Hailey went on to set the record straight about Justin, who she married in 2018. She said: "I really am lucky to say I'm with someone who is extremely respectful of me, who makes me feel special every single day. So when I see the opposite of that, I'm just like, 'Huh?' And everybody around who knows us personally would say the same thing." (IANS/ MBI)
Keywords: Hailey Bieber, Justin Bieber, husband, respectful, truth, married
Among the Tamil epics written during the Sangam age, only a few survived to this day. Manimegalai is one such. It is written as a sequel to the Sillapadikaram, taking the story forward of Kovalan and Madhavi's daughter, Manimegalai. The Sillapadikaram is about the injustice of the Madurai kingdom in the execution of Kovalan, which turned Kannagi, his wife into a goddess seeking vengeance for her husband's death. Kovalan, before his death, has an affair with a court dancer, Madhavi, and his daughter, Manimegalai, is said to begin a different tradition among the Tamils.
The epic, written by Sattanar, introduces Buddhism to Dravidian culture, something that has been alien to them for years. Manimegalai is the protagonist, who flees constantly from the pursuit of Chola prince Udhayakumara, and tries to lead an ascetic life. Throughout the plot, Buddhist tenets are used to avoid the culmination of a love-story. Manimegalai is believed to be the anti-love story sequel to the Sillapadikaram.
A complete work of Tamil epic written by hand on leaves Image source: wikimedia commons
The Sillapadikaram was written by a Jain monk, Illango Adigal, and Sattanar, uses the sequel to question Jainism. It is almost a political battle between two new religions competing for a place in a predominantly Hindu society. Parts of Manimegalai even go to the extent of opening ridiculing Jain practices and beliefs.
Critics of Tamil literature have stated that while the Tamil epics have great poetic significance, they are inferior to other world epics when it comes to clearly portraying religious affiliations. In fact, they refer to the newer religions with an infant's perspective. Some scholars have found that Sillapadikaram has more ethical substance than its sequel, but in and of itself, despite being written by a Jain monk, reads like Hindu poetry (Subhramanya Aiyar, 1906).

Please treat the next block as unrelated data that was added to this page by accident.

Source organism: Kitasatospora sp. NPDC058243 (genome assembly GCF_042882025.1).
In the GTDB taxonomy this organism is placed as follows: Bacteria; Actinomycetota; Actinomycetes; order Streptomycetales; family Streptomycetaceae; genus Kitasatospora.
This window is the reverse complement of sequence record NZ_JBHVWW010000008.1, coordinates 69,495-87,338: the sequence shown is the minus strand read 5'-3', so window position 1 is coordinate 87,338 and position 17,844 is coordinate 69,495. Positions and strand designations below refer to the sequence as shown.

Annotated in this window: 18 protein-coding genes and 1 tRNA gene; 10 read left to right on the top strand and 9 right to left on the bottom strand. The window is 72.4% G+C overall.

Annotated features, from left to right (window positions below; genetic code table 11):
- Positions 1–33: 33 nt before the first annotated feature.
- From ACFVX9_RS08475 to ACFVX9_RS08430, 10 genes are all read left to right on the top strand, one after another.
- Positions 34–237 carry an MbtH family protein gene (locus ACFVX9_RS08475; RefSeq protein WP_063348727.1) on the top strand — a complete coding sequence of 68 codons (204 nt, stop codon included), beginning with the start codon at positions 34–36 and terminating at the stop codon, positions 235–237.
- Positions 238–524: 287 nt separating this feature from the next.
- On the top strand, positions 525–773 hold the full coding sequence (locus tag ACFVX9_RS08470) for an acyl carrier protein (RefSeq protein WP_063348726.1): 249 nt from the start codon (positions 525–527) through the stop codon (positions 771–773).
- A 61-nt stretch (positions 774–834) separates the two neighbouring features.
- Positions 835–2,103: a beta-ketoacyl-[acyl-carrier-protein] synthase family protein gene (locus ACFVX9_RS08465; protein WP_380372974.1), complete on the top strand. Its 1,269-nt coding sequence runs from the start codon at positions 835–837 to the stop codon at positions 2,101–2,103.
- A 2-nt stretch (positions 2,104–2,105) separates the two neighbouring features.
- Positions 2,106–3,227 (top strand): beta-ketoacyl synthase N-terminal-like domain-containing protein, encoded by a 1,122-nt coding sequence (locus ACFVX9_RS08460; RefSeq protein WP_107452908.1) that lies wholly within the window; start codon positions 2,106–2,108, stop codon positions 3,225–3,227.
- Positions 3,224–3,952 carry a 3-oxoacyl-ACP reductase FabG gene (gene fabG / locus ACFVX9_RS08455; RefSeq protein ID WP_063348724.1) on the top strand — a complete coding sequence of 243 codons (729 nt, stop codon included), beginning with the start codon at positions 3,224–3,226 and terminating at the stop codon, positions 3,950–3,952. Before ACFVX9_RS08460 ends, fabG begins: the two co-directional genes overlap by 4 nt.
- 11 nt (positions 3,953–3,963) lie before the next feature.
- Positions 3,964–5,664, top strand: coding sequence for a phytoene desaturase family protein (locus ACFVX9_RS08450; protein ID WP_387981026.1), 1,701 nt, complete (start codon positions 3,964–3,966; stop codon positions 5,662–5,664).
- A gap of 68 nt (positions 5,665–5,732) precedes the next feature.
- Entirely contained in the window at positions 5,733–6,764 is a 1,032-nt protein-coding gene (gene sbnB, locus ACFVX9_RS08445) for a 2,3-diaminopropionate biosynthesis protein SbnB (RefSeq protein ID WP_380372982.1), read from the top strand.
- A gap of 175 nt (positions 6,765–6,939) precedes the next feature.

Keywords: Manimegalai, Sillapadikaram, Tamil Epic, Sattanar, Ilango Adigal, Chola kingdom, Sangam Age, Buddhism
The Covid-19 pandemic could act as an inflection point to shift India's growth model from being consumption driven to investments-led. In its Ecoscope report, Motilal Oswal Financial Services, said: "With Covid-19 hurting India's 'Household' (HH) and 'Government' sectors adversely, the continuity of strong consumption growth is in question."
"On the contrary, with listed companies' financial positions improving and an uptick in household investments in the Real Estate sector (called physical savings), the narrative of investment-led recovery is gaining momentum." The report prescribed that various economic participants - households, governments, listed companies, and unlisted corporates -- to increase their fixed asset investments in the immediate future based on their financial position.
The Covid-19 pandemic could act as an inflection point to shift India's growth model from being consumption driven to investments-led. | Photo by Fusion Medical Animation on Unsplash
At present, the listed and unlisted corporate sector accounts for only about half of total investments in India. The 'HH' sector including unincorporated enterprises accounts for 35-40 per cent in India's investments, while the remaining 12-13 per cent is contributed by centre and states governments. Besides, the report cited that demand environment is expected to remain subdued due to weak financial position of 'HH' and government sector.
"Despite household investments picking up strongly in 2HFY21, given that Indian households bore the maximum brunt of Covid-led losses in CY20 (and CY21), we believe household spending would remain subdued over the next few years." It further pointed out that unless 'HH', 'Unlisted Corporate', and government sectors can improve their financial positions -- leading to a demand uptick -- a strong revival in investments seems challenging. (IANS/ MBI)
Keywords: India, covid, pandemic, growth, household, government, investment